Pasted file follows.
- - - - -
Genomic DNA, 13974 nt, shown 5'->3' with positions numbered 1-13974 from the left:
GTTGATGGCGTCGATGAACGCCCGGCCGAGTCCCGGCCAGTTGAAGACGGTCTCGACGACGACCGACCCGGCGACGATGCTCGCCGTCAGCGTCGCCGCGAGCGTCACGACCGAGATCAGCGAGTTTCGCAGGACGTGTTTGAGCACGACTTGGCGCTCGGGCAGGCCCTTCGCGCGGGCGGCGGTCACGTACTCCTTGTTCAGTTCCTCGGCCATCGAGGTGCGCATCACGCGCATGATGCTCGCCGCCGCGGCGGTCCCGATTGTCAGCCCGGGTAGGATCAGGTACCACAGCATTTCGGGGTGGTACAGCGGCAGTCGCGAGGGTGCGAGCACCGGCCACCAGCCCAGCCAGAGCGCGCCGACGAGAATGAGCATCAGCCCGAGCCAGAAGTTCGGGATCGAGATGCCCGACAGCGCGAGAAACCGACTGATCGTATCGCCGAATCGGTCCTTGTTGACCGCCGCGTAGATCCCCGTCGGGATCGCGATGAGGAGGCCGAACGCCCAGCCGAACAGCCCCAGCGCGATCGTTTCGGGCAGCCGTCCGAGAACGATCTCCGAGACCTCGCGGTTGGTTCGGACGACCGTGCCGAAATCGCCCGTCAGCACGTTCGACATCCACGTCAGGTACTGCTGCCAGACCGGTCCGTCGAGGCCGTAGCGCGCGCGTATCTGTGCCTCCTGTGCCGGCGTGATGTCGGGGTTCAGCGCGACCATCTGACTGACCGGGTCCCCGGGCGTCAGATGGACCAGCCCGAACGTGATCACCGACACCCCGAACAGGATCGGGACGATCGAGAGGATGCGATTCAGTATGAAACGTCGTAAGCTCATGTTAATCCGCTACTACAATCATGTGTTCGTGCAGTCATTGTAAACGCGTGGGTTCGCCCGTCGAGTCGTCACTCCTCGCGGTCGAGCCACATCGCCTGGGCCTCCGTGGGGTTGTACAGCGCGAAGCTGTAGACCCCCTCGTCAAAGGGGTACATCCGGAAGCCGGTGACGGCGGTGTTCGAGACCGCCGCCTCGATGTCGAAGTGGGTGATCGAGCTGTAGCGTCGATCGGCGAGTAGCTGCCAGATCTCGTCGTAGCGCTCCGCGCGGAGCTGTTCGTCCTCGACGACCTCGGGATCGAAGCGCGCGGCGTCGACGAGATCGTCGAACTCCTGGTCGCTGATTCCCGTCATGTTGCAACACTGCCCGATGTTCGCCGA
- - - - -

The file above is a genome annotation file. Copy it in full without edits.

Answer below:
Genomic DNA, 13974 nt, shown 5'->3' with positions numbered 1-13974 from the left:
GTTGATGGCGTCGATGAACGCCCGGCCGAGTCCCGGCCAGTTGAAGACGGTCTCGACGACGACCGACCCGGCGACGATGCTCGCCGTCAGCGTCGCCGCGAGCGTCACGACCGAGATCAGCGAGTTTCGCAGGACGTGTTTGAGCACGACTTGGCGCTCGGGCAGGCCCTTCGCGCGGGCGGCGGTCACGTACTCCTTGTTCAGTTCCTCGGCCATCGAGGTGCGCATCACGCGCATGATGCTCGCCGCCGCGGCGGTCCCGATTGTCAGCCCGGGTAGGATCAGGTACCACAGCATTTCGGGGTGGTACAGCGGCAGTCGCGAGGGTGCGAGCACCGGCCACCAGCCCAGCCAGAGCGCGCCGACGAGAATGAGCATCAGCCCGAGCCAGAAGTTCGGGATCGAGATGCCCGACAGCGCGAGAAACCGACTGATCGTATCGCCGAATCGGTCCTTGTTGACCGCCGCGTAGATCCCCGTCGGGATCGCGATGAGGAGGCCGAACGCCCAGCCGAACAGCCCCAGCGCGATCGTTTCGGGCAGCCGTCCGAGAACGATCTCCGAGACCTCGCGGTTGGTTCGGACGACCGTGCCGAAATCGCCCGTCAGCACGTTCGACATCCACGTCAGGTACTGCTGCCAGACCGGTCCGTCGAGGCCGTAGCGCGCGCGTATCTGTGCCTCCTGTGCCGGCGTGATGTCGGGGTTCAGCGCGACCATCTGACTGACCGGGTCCCCGGGCGTCAGATGGACCAGCCCGAACGTGATCACCGACACCCCGAACAGGATCGGGACGATCGAGAGGATGCGATTCAGTATGAAACGTCGTAAGCTCATGTTAATCCGCTACTACAATCATGTGTTCGTGCAGTCATTGTAAACGCGTGGGTTCGCCCGTCGAGTCGTCACTCCTCGCGGTCGAGCCACATCGCCTGGGCCTCCGTGGGGTTGTACAGCGCGAAGCTGTAGACCCCCTCGTCAAAGGGGTACATCCGGAAGCCGGTGACGGCGGTGTTCGAGACCGCCGCCTCGATGTCGAAGTGGGTGATCGAGCTGTAGCGTCGATCGGCGAGTAGCTGCCAGATCTCGTCGTAGCGCTCCGCGCGGAGCTGTTCGTCCTCGACGACCTCGGGATCGAAGCGCGCGGCGTCGACGAGATCGTCGAACTCCTGGTCGCTGATTCCCGTCATGTTGCAACACTGCCCGATGTTCGCCGA